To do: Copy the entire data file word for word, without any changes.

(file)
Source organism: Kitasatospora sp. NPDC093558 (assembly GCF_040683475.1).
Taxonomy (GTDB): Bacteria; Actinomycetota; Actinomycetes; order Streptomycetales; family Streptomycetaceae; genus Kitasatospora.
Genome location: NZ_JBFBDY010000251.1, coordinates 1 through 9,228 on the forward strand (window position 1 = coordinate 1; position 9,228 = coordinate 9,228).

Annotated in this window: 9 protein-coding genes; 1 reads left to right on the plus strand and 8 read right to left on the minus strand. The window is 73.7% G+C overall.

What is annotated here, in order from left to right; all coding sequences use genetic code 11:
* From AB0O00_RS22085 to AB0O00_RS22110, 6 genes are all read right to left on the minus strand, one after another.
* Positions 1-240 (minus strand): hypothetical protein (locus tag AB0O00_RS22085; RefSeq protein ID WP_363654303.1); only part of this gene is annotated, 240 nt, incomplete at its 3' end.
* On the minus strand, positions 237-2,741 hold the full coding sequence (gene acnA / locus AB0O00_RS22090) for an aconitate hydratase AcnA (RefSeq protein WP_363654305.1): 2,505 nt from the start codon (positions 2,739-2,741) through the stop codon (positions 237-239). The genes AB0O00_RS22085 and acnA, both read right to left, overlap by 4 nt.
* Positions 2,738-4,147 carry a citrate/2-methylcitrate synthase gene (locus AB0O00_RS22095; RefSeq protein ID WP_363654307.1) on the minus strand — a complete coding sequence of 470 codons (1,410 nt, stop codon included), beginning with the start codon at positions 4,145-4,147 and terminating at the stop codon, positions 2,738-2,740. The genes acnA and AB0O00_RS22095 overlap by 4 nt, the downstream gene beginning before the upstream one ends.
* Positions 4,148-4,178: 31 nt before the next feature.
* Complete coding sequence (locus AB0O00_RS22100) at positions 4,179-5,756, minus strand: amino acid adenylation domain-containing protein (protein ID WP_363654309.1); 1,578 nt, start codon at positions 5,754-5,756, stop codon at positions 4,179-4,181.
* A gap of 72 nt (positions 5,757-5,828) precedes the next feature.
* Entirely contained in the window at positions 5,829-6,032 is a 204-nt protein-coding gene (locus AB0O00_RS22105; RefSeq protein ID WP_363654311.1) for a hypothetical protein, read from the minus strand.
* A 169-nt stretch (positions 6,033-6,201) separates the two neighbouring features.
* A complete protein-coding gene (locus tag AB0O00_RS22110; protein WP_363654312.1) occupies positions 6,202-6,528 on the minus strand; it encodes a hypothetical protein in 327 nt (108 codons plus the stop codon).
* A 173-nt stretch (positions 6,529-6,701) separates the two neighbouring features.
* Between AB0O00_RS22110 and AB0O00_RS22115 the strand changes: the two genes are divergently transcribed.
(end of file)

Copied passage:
Source organism: Kitasatospora sp. NPDC093558 (assembly GCF_040683475.1).
Taxonomy (GTDB): Bacteria; Actinomycetota; Actinomycetes; order Streptomycetales; family Streptomycetaceae; genus Kitasatospora.
Genome location: NZ_JBFBDY010000251.1, coordinates 1 through 9,228 on the forward strand (window position 1 = coordinate 1; position 9,228 = coordinate 9,228).

Annotated in this window: 9 protein-coding genes; 1 reads left to right on the plus strand and 8 read right to left on the minus strand. The window is 73.7% G+C overall.

What is annotated here, in order from left to right; all coding sequences use genetic code 11:
* From AB0O00_RS22085 to AB0O00_RS22110, 6 genes are all read right to left on the minus strand, one after another.
* Positions 1-240 (minus strand): hypothetical protein (locus tag AB0O00_RS22085; RefSeq protein ID WP_363654303.1); only part of this gene is annotated, 240 nt, incomplete at its 3' end.
* On the minus strand, positions 237-2,741 hold the full coding sequence (gene acnA / locus AB0O00_RS22090) for an aconitate hydratase AcnA (RefSeq protein WP_363654305.1): 2,505 nt from the start codon (positions 2,739-2,741) through the stop codon (positions 237-239). The genes AB0O00_RS22085 and acnA, both read right to left, overlap by 4 nt.
* Positions 2,738-4,147 carry a citrate/2-methylcitrate synthase gene (locus AB0O00_RS22095; RefSeq protein ID WP_363654307.1) on the minus strand — a complete coding sequence of 470 codons (1,410 nt, stop codon included), beginning with the start codon at positions 4,145-4,147 and terminating at the stop codon, positions 2,738-2,740. The genes acnA and AB0O00_RS22095 overlap by 4 nt, the downstream gene beginning before the upstream one ends.
* Positions 4,148-4,178: 31 nt before the next feature.
* Complete coding sequence (locus AB0O00_RS22100) at positions 4,179-5,756, minus strand: amino acid adenylation domain-containing protein (protein ID WP_363654309.1); 1,578 nt, start codon at positions 5,754-5,756, stop codon at positions 4,179-4,181.
* A gap of 72 nt (positions 5,757-5,828) precedes the next feature.
* Entirely contained in the window at positions 5,829-6,032 is a 204-nt protein-coding gene (locus AB0O00_RS22105; RefSeq protein ID WP_363654311.1) for a hypothetical protein, read from the minus strand.
* A 169-nt stretch (positions 6,033-6,201) separates the two neighbouring features.
* A complete protein-coding gene (locus tag AB0O00_RS22110; protein WP_363654312.1) occupies positions 6,202-6,528 on the minus strand; it encodes a hypothetical protein in 327 nt (108 codons plus the stop codon).
* A 173-nt stretch (positions 6,529-6,701) separates the two neighbouring features.
* Between AB0O00_RS22110 and AB0O00_RS22115 the strand changes: the two genes are divergently transcribed.